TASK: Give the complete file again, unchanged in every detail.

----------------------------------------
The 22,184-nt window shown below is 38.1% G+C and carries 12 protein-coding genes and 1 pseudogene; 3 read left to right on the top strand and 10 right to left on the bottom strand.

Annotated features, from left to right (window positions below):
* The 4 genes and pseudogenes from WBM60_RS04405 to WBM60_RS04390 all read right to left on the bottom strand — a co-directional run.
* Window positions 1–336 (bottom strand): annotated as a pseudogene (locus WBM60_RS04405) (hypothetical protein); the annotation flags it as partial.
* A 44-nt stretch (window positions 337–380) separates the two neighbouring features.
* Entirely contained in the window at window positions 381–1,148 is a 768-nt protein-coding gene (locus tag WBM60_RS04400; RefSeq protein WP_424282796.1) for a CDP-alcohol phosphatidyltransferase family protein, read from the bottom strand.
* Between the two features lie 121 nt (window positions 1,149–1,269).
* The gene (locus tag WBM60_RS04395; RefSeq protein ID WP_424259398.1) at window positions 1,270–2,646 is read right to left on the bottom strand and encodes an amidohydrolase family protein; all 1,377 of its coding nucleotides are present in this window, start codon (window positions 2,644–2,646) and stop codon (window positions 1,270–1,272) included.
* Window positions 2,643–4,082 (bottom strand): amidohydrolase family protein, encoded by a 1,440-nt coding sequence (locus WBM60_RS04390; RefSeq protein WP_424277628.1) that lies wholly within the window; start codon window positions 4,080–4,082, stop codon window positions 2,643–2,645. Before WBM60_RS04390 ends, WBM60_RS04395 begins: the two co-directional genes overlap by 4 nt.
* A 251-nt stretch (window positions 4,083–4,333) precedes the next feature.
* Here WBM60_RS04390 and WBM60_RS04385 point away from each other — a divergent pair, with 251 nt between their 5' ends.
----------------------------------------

The 22,184-nt window shown below is 38.1% G+C and carries 12 protein-coding genes and 1 pseudogene; 3 read left to right on the top strand and 10 right to left on the bottom strand.

Annotated features, from left to right (window positions below):
* The 4 genes and pseudogenes from WBM60_RS04405 to WBM60_RS04390 all read right to left on the bottom strand — a co-directional run.
* Window positions 1–336 (bottom strand): annotated as a pseudogene (locus WBM60_RS04405) (hypothetical protein); the annotation flags it as partial.
* A 44-nt stretch (window positions 337–380) separates the two neighbouring features.
* Entirely contained in the window at window positions 381–1,148 is a 768-nt protein-coding gene (locus tag WBM60_RS04400; RefSeq protein WP_424282796.1) for a CDP-alcohol phosphatidyltransferase family protein, read from the bottom strand.
* Between the two features lie 121 nt (window positions 1,149–1,269).
* The gene (locus tag WBM60_RS04395; RefSeq protein ID WP_424259398.1) at window positions 1,270–2,646 is read right to left on the bottom strand and encodes an amidohydrolase family protein; all 1,377 of its coding nucleotides are present in this window, start codon (window positions 2,644–2,646) and stop codon (window positions 1,270–1,272) included.
* Window positions 2,643–4,082 (bottom strand): amidohydrolase family protein, encoded by a 1,440-nt coding sequence (locus WBM60_RS04390; RefSeq protein WP_424277628.1) that lies wholly within the window; start codon window positions 4,080–4,082, stop codon window positions 2,643–2,645. Before WBM60_RS04390 ends, WBM60_RS04395 begins: the two co-directional genes overlap by 4 nt.
* A 251-nt stretch (window positions 4,083–4,333) precedes the next feature.
* Here WBM60_RS04390 and WBM60_RS04385 point away from each other — a divergent pair, with 251 nt between their 5' ends.